Celebrating Star Wars #21
Enjoy some lighthearted hijinks in the midst of intergalactic war!
We all know that the first Star Wars film changed the face of pop culture forever when it hit theaters 40 years ago today—but it’s not just the movie that’s celebrating that milestone in 2017. Star Wars comics arrived with force in 1977, and hundreds of issues later, they’re more popular now than ever.
To celebrate the 40th anniversary of Star Wars, we’re looking back at our 40 favorite moments from the history of comics from a galaxy far, far away—one day at a time.
Star Wars: Tag & Bink Are Dead (2001) #1
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In 1966, a play known as “Rosencrantz and Guildenstern Are Dead”—later adapted to film in 1990—dared to retell “Hamlet” from the perspective of two minor characters. It offered a comedic take on key moments in Shakespeare’s masterpiece by implying that the bumbling duo in some way influenced key events.
Much along those lines, TAG AND BINK ARE DEAD delves into the background characters of “A New Hope” and “The Empire Strikes Back” to offer a little more “actual back story” to moments you’ve probably never thought twice about. Starting with the battle aboard Princess Leia’s Tantive IV that kicks off “Episode IV,” we follow two Rebels—the eponymous Tag and Bink—as they eventually escape Empire imprisonment and decide to disguise themselves as stormtroopers aboard the Death Star.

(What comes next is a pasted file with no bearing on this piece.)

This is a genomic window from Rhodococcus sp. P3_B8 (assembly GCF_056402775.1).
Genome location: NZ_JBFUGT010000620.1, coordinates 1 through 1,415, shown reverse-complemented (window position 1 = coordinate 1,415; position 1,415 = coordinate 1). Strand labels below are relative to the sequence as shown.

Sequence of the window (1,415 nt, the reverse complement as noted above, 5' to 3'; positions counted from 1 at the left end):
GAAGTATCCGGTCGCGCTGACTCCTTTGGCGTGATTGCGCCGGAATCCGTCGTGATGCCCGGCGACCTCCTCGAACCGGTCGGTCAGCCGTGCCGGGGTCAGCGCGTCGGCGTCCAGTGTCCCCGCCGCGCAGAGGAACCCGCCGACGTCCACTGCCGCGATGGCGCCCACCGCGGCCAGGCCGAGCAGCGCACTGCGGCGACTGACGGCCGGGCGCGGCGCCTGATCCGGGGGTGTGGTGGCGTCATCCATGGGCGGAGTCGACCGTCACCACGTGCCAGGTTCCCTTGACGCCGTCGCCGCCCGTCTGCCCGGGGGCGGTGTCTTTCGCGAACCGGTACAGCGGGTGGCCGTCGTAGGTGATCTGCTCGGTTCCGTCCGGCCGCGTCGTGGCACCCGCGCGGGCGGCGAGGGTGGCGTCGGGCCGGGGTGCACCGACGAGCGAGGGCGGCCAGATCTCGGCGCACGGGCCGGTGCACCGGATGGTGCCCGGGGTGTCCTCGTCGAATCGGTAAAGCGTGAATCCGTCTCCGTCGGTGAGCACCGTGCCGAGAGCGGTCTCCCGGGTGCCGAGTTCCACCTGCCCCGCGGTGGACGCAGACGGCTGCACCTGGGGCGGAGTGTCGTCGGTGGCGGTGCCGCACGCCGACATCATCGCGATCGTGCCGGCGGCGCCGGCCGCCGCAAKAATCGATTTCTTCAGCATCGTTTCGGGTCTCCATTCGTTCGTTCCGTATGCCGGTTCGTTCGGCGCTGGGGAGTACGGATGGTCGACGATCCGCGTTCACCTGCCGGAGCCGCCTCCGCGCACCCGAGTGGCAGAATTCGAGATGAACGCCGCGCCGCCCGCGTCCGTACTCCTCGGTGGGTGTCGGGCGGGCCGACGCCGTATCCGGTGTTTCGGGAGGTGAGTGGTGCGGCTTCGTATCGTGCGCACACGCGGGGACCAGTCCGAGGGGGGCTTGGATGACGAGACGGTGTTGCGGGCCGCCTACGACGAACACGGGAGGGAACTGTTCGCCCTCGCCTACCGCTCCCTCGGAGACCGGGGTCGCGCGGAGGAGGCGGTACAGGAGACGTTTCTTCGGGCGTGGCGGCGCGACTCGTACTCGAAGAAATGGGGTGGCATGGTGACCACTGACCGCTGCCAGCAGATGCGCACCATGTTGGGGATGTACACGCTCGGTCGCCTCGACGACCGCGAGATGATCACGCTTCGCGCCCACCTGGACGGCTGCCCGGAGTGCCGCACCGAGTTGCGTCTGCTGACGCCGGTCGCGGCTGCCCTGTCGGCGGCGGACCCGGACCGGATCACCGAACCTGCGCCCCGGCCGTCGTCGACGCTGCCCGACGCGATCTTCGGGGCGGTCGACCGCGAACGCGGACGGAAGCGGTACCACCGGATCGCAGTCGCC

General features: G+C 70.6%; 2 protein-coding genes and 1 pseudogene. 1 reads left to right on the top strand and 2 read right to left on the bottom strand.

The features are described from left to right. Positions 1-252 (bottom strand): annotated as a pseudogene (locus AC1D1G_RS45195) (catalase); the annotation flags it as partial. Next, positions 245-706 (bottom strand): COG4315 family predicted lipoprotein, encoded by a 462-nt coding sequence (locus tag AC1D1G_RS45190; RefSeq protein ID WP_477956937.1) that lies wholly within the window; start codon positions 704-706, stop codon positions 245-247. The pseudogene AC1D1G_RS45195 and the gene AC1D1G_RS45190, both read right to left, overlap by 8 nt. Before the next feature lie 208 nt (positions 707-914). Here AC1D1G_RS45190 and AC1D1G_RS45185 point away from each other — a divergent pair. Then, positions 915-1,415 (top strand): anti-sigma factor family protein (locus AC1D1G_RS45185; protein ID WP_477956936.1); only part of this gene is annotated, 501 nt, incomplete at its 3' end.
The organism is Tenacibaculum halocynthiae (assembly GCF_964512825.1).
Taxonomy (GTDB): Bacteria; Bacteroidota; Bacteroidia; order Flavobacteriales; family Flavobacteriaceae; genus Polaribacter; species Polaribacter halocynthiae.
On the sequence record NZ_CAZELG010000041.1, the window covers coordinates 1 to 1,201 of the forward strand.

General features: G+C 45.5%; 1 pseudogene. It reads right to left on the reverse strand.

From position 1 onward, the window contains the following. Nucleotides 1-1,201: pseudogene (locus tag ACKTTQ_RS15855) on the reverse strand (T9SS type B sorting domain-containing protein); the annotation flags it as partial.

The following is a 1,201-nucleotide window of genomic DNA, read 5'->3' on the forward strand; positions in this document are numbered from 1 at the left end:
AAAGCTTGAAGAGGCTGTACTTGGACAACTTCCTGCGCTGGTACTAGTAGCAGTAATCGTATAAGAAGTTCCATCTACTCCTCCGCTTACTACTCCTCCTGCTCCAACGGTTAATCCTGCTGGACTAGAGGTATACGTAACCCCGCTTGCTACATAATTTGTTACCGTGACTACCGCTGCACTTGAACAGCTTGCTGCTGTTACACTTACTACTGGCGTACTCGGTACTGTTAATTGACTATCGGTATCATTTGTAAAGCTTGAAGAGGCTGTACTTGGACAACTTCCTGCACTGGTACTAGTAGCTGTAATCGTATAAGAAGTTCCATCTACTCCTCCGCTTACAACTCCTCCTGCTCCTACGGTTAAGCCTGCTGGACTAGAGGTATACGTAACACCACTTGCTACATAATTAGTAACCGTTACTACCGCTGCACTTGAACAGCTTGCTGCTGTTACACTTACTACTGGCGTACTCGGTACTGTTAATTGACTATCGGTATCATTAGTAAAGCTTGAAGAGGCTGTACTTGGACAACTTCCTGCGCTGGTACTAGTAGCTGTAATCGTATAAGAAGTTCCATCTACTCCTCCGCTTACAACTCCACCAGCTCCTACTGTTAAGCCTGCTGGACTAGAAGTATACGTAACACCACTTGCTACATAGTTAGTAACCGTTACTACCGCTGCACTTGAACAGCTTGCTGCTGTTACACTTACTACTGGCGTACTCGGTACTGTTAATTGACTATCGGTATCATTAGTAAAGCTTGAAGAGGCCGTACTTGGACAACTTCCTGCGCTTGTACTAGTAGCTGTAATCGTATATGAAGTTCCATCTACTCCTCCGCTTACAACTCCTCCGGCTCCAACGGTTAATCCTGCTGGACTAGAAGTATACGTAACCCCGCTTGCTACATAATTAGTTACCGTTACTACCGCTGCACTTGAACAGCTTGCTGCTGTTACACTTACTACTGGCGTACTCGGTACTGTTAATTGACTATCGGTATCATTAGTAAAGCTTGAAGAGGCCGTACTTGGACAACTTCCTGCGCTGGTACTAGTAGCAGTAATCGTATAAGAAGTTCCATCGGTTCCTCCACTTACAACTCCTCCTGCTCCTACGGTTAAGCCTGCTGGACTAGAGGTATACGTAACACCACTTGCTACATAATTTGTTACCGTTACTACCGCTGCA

The comedic consequences result in “back stories” for moments like the lone TIE fighter that the Millennium Falcon encounters near the Death Star, the real reason Boba Fett showed up at Bespin, and how the Rebels acquired the shuttle Tyderium they’ll later use to infiltrate Endor in “Return of the Jedi.” Oh, and those two stormtroopers discussing “another drill” as Obi-Wan disarms the Death Star’s tractor beam? That’s Tag and Bink in inaction.
Writer Kevin Rubio masterminded TAG AND BINK ARE DEAD, and followed with a sequel in 2006—and this wasn’t the first time Rubio showed us “what really happened” in Star Wars movies. In 1996, he made a name for himself as the creator of “Troops,” a parody of “Cops” from a stormtrooper’s perspective largely responsible for ushering in an entire era of Star Wars fan films.
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